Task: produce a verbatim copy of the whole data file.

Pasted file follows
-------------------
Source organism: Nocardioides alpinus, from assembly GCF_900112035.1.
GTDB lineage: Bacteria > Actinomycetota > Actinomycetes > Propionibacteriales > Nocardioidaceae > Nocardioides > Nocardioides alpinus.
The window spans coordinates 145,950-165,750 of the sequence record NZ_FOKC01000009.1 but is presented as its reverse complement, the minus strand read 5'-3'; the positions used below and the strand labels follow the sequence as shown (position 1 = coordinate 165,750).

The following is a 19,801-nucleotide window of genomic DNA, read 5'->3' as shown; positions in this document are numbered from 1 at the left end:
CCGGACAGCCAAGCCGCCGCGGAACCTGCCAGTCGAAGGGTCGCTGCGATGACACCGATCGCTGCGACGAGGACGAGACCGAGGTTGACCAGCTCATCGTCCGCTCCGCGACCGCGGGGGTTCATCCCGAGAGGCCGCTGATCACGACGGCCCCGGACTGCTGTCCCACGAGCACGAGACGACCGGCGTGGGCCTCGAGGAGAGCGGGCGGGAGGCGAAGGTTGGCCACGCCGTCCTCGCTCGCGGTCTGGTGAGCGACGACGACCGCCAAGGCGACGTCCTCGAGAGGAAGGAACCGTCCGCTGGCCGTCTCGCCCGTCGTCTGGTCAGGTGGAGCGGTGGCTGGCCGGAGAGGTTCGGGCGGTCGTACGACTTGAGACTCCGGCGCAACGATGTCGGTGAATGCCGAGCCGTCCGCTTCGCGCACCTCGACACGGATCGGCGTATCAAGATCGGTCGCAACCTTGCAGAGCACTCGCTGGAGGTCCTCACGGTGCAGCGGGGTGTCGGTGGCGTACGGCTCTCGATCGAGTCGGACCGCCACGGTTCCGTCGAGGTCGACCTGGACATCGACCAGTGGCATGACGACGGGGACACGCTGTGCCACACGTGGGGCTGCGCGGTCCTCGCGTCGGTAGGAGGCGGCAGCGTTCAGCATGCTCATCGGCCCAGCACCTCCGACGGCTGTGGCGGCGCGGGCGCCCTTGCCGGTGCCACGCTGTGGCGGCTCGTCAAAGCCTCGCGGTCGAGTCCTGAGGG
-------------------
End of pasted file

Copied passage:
Source organism: Nocardioides alpinus, from assembly GCF_900112035.1.
GTDB lineage: Bacteria > Actinomycetota > Actinomycetes > Propionibacteriales > Nocardioidaceae > Nocardioides > Nocardioides alpinus.
The window spans coordinates 145,950-165,750 of the sequence record NZ_FOKC01000009.1 but is presented as its reverse complement, the minus strand read 5'-3'; the positions used below and the strand labels follow the sequence as shown (position 1 = coordinate 165,750).

The following is a 19,801-nucleotide window of genomic DNA, read 5'->3' as shown; positions in this document are numbered from 1 at the left end:
CCGGACAGCCAAGCCGCCGCGGAACCTGCCAGTCGAAGGGTCGCTGCGATGACACCGATCGCTGCGACGAGGACGAGACCGAGGTTGACCAGCTCATCGTCCGCTCCGCGACCGCGGGGGTTCATCCCGAGAGGCCGCTGATCACGACGGCCCCGGACTGCTGTCCCACGAGCACGAGACGACCGGCGTGGGCCTCGAGGAGAGCGGGCGGGAGGCGAAGGTTGGCCACGCCGTCCTCGCTCGCGGTCTGGTGAGCGACGACGACCGCCAAGGCGACGTCCTCGAGAGGAAGGAACCGTCCGCTGGCCGTCTCGCCCGTCGTCTGGTCAGGTGGAGCGGTGGCTGGCCGGAGAGGTTCGGGCGGTCGTACGACTTGAGACTCCGGCGCAACGATGTCGGTGAATGCCGAGCCGTCCGCTTCGCGCACCTCGACACGGATCGGCGTATCAAGATCGGTCGCAACCTTGCAGAGCACTCGCTGGAGGTCCTCACGGTGCAGCGGGGTGTCGGTGGCGTACGGCTCTCGATCGAGTCGGACCGCCACGGTTCCGTCGAGGTCGACCTGGACATCGACCAGTGGCATGACGACGGGGACACGCTGTGCCACACGTGGGGCTGCGCGGTCCTCGCGTCGGTAGGAGGCGGCAGCGTTCAGCATGCTCATCGGCCCAGCACCTCCGACGGCTGTGGCGGCGCGGGCGCCCTTGCCGGTGCCACGCTGTGGCGGCTCGTCAAAGCCTCGCGGTCGAGTCCTGAGGG